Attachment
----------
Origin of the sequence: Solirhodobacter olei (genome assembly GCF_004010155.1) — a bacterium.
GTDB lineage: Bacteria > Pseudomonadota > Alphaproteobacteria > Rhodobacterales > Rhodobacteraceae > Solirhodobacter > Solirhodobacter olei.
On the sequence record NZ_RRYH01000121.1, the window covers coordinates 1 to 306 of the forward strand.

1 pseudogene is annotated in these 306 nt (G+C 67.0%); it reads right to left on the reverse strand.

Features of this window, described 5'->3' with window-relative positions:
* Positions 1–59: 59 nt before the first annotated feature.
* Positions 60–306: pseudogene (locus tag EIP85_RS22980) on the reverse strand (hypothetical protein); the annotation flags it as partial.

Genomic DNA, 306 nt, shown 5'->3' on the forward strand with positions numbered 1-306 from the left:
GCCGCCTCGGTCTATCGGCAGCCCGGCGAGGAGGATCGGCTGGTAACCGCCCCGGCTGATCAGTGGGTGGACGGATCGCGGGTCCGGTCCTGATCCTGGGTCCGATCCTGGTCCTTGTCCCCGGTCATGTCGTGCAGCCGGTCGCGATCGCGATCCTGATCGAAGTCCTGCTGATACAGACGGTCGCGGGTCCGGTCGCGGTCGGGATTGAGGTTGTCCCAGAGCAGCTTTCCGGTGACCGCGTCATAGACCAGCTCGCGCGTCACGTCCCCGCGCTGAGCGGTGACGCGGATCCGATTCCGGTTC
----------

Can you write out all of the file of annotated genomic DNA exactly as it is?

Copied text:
Origin of the sequence: Solirhodobacter olei (genome assembly GCF_004010155.1) — a bacterium.
GTDB lineage: Bacteria > Pseudomonadota > Alphaproteobacteria > Rhodobacterales > Rhodobacteraceae > Solirhodobacter > Solirhodobacter olei.
On the sequence record NZ_RRYH01000121.1, the window covers coordinates 1 to 306 of the forward strand.

1 pseudogene is annotated in these 306 nt (G+C 67.0%); it reads right to left on the reverse strand.

Features of this window, described 5'->3' with window-relative positions:
* Positions 1–59: 59 nt before the first annotated feature.
* Positions 60–306: pseudogene (locus tag EIP85_RS22980) on the reverse strand (hypothetical protein); the annotation flags it as partial.

Genomic DNA, 306 nt, shown 5'->3' on the forward strand with positions numbered 1-306 from the left:
GCCGCCTCGGTCTATCGGCAGCCCGGCGAGGAGGATCGGCTGGTAACCGCCCCGGCTGATCAGTGGGTGGACGGATCGCGGGTCCGGTCCTGATCCTGGGTCCGATCCTGGTCCTTGTCCCCGGTCATGTCGTGCAGCCGGTCGCGATCGCGATCCTGATCGAAGTCCTGCTGATACAGACGGTCGCGGGTCCGGTCGCGGTCGGGATTGAGGTTGTCCCAGAGCAGCTTTCCGGTGACCGCGTCATAGACCAGCTCGCGCGTCACGTCCCCGCGCTGAGCGGTGACGCGGATCCGATTCCGGTTC